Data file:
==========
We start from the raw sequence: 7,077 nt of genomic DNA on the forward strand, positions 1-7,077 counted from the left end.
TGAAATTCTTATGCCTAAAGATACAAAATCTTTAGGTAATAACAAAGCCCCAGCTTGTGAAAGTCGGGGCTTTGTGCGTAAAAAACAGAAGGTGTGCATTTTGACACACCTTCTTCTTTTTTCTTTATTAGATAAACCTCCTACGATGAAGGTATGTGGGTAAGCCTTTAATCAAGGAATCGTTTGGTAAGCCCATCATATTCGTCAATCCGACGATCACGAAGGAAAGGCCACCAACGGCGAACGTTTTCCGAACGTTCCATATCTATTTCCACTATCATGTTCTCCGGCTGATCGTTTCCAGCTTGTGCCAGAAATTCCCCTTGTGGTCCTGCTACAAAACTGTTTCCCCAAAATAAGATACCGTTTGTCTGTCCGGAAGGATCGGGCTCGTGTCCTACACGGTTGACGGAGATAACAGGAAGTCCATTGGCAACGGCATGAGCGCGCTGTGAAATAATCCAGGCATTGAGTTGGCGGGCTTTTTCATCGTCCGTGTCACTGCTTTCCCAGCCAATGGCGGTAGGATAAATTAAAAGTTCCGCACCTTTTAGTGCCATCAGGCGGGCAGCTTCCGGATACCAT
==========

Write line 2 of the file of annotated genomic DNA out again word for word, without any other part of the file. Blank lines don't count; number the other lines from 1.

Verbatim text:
TGAAATTCTTATGCCTAAAGATACAAAATCTTTAGGTAATAACAAAGCCCCAGCTTGTGAAAGTCGGGGCTTTGTGCGTAAAAAACAGAAGGTGTGCATTTTGACACACCTTCTTCTTTTTTCTTTATTAGATAAACCTCCTACGATGAAGGTATGTGGGTAAGCCTTTAATCAAGGAATCGTTTGGTAAGCCCATCATATTCGTCAATCCGACGATCACGAAGGAAAGGCCACCAACGGCGAACGTTTTCCGAACGTTCCATATCTATTTCCACTATCATGTTCTCCGGCTGATCGTTTCCAGCTTGTGCCAGAAATTCCCCTTGTGGTCCTGCTACAAAACTGTTTCCCCAAAATAAGATACCGTTTGTCTGTCCGGAAGGATCGGGCTCGTGTCCTACACGGTTGACGGAGATAACAGGAAGTCCATTGGCAACGGCATGAGCGCGCTGTGAAATAATCCAGGCATTGAGTTGGCGGGCTTTTTCATCGTCCGTGTCACTGCTTTCCCAGCCAATGGCGGTAGGATAAATTAAAAGTTCCGCACCTTTTAGTGCCATCAGGCGGGCAGCTTCCGGATACCAT